Shares in drug company Pozen traded up more than 40 cents per share Friday after the company disclosed two trials demonstrated the efficacy of its proposed migraine drug Trexima.

Just a year ago, on June 9, 2006, the Food and Drug Administration rejected Trexima. The news ignited a crash in Pozen shares, which collapsed to $5.26 from $13.90. More than 25 million shares traded hands that day.

The results of the tests are to be announced on Saturday in Chicago at the annual meeting of the American headache Society.

Pozen (NASDAQ: POZN) closed Friday at $15.83, up 33 cents, or 2.1 percent. Shares had reached as high as $15.92 earlier in the day.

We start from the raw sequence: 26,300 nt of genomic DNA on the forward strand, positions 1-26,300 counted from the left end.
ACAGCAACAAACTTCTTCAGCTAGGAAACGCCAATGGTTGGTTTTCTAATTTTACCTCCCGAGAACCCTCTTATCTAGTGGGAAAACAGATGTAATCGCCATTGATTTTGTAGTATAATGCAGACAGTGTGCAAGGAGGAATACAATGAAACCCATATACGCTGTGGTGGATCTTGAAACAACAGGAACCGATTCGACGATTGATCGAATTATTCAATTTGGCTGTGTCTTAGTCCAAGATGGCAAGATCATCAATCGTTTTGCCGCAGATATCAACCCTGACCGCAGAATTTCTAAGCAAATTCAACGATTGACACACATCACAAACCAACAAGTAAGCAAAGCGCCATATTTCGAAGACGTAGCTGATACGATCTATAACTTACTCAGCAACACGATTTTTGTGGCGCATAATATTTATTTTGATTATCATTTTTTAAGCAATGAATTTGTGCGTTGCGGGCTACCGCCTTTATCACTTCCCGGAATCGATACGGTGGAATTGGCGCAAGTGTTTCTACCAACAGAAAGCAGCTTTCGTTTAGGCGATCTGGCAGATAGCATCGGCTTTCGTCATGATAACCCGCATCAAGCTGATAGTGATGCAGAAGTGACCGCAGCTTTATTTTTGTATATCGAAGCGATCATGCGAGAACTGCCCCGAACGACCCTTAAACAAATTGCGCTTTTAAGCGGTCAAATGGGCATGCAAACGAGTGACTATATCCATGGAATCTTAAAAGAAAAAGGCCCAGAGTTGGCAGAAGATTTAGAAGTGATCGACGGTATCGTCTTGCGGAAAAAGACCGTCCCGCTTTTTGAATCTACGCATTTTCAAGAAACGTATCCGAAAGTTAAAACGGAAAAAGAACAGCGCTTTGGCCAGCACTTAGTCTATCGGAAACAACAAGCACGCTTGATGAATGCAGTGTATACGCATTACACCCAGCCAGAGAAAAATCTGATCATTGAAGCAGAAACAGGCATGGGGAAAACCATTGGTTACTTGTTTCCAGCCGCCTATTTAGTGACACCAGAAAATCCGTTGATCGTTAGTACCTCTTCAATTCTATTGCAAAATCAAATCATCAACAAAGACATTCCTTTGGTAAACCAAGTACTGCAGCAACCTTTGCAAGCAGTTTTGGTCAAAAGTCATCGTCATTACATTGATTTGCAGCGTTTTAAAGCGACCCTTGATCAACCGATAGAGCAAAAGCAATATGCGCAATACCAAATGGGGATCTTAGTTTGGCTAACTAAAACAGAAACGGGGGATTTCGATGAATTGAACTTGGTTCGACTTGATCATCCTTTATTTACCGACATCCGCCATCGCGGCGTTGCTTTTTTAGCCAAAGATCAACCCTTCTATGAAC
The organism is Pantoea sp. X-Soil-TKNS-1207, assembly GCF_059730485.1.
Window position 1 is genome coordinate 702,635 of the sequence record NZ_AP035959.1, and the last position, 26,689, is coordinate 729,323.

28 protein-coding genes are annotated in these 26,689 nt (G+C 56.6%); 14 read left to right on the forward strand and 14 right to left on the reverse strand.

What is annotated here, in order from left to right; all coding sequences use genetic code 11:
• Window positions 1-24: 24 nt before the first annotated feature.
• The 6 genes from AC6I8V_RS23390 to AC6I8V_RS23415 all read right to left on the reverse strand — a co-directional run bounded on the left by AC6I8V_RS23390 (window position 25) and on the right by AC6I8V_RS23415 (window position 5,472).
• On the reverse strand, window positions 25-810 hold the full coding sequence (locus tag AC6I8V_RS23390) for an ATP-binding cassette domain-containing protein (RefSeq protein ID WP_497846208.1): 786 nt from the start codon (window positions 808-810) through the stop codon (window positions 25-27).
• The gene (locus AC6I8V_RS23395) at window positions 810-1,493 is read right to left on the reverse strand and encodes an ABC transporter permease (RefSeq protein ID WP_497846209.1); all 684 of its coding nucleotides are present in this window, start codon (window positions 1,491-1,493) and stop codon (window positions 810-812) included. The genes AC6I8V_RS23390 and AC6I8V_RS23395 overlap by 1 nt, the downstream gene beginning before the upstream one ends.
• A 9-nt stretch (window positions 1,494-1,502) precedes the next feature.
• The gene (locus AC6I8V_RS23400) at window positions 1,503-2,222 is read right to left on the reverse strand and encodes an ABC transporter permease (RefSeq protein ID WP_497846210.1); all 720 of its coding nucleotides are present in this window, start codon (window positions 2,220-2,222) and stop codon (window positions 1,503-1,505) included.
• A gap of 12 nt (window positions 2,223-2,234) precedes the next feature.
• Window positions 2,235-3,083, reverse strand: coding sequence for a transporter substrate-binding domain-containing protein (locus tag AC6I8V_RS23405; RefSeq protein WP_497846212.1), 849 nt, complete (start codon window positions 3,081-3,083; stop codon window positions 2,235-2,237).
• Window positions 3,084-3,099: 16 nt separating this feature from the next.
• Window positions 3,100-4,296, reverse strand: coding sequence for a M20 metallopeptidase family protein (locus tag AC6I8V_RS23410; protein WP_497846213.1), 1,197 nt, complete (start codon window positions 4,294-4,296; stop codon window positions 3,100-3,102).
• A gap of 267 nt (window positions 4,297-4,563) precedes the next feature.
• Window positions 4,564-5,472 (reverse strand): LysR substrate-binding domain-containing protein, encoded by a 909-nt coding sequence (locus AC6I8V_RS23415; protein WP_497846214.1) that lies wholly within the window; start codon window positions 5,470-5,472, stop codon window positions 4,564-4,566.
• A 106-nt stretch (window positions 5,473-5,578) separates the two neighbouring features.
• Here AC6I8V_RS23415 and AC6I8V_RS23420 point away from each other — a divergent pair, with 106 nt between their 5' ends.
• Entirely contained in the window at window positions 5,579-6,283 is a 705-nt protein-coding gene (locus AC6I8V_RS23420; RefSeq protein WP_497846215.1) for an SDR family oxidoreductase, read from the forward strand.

GlaxoSmithKline is partnering with Pozen in Trexima’s development. The FDA is still reviewing the drug. Pozen resubmitted information to the FDA in March in another bid to gain approval. GSK has paid Pozen more than $35 million thus far to develop the drug.

Pozen used its proprietary technology to combine an existing GSK migraine drug Imitrex with naproxen, a non-sterodial anti-inflammatory drug.

The trials showed Trexima was “nearly twice as effective as placebo” and also “eliminated all traditional migraine symptoms” at two hours and four hours after patients took one table. Symptoms include nausea, vomiting and light sensitivity.

"I believe this key endpoint will have more meaning to patients, as it measures when the whole migraine is gone rather than just the head pain," said Paul Winner, lead author and director of the Palm Beach Headache Center, in a statement released by Pozen. "In these studies we found Trexima consistently eliminated migraine symptoms in more patients without the need for rescue medication."

Pozen also announced positive test results in April.